2H 2019 and Q1 2020 Quick Links, Part 6 (Pornography/CSAM)

* People v. Austin, 2019 IL 123910 (Ill. Sup. Ct. Oct. 18, 2019). Illinois Supreme Court upholds a sui generis anti-NCP law as constitutional:

  •  “the sharing of a private sexual image in a personal and direct communication with an intended recipient does not demonstrate that the transmission was never intended to remain private.”
  • “section 11-23.5(b) implicates the freedom of speech and that the targeted speech does not fit into any first amendment categorical exception. Therefore, first amendment scrutiny is warranted.”

So far so good. Then….

  • “We conclude that section 11-23.5(b) is subject to an intermediate level of scrutiny for two independent reasons. First, the statute is a content-neutral time, place, and manner restriction. Second, the statute regulates a purely private matter.”


  • “the substantial government interest of protecting Illinois residents from nonconsensual dissemination of private sexual images would be achieved less effectively absent section 11-23.5”
  • “section 11-23.5(b) is not overbroad. The statute prohibits a certain and limited category of knowing conduct that involves the unauthorized and intentional dissemination of an intensely personal image of another person. It encompasses only an image of a private and sexual nature, which the disseminator must know or understand is to remain private and which is disclosed without the consent of the person depicted in the image. Given the narrowly focused scope of section 11-23.5(b), we conclude that the statute does not prohibit a substantial amount of protected speech when judged in relation to the statute’s legitimate sweep. “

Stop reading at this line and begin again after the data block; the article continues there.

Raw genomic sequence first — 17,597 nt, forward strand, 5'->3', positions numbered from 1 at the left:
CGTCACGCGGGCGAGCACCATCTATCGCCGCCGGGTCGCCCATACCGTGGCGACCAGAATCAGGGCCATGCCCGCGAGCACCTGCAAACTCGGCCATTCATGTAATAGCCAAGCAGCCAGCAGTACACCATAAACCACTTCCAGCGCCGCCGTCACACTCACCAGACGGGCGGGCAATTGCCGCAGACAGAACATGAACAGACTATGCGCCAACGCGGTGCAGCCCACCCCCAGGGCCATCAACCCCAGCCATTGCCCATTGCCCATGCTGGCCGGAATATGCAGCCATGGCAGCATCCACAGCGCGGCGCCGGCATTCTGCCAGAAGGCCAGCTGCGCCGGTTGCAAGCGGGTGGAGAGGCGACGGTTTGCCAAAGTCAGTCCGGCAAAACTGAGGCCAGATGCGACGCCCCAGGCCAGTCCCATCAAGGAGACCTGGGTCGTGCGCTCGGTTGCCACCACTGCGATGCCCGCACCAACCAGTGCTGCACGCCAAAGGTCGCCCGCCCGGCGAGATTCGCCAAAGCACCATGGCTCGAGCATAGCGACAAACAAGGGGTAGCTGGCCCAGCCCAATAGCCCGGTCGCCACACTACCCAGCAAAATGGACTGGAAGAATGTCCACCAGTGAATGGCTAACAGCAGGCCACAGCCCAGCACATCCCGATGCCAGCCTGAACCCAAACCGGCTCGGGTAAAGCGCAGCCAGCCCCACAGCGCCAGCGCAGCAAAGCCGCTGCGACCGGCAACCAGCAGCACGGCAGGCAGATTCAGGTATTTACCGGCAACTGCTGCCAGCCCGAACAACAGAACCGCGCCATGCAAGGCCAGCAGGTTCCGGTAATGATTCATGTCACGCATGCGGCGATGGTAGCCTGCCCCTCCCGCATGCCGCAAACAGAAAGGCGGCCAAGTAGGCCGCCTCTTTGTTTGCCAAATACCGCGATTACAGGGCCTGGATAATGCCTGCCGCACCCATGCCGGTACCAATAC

* State v. Casillas, 2019 WL 7042804 (Minn. Ct. App. Dec. 23, 2019). Minnesota’s sui generis anti-NCP law is struck down as unconstitutional:

  • “Minn. Stat. § 617.261 covers a wide range of expressive conduct. It covers the dissemination of a sexual image with knowledge that the person depicted in the image did not consent to the dissemination and that the image was obtained or created under circumstances in which the person depicted had a reasonable expectation of privacy. But it also covers the dissemination of a sexual image even if the disseminator did not know that the subject of the image did not consent to the dissemination, did not know that the image was obtained or created under circumstances indicating that the person depicted had a reasonable expectation of privacy, and did not cause or intend to cause a specified harm.”
  • “Even though some images subject to regulation under Minn. Stat. § 617.261 might satisfy the definition of obscenity and therefore may be proscribed consistent with the First Amendment, we cannot say, as a matter of law, that every image subject to regulation under the statute portrays sexual conduct in a patently offensive way and is therefore beyond First Amendment protection….we cannot say, as a matter of law, that every dissemination regulated under Minn. Stat. § 617.261 is beyond the protection of the First Amendment as an invasion of privacy”
  • “Although Minn. Stat. § 617.261 has a legitimate harm-preventing purpose, its lack of a specific-intent requirement and use of a negligence mens rea allows it to reach protected First Amendment expression that neither causes nor is intended to cause a specified harm.”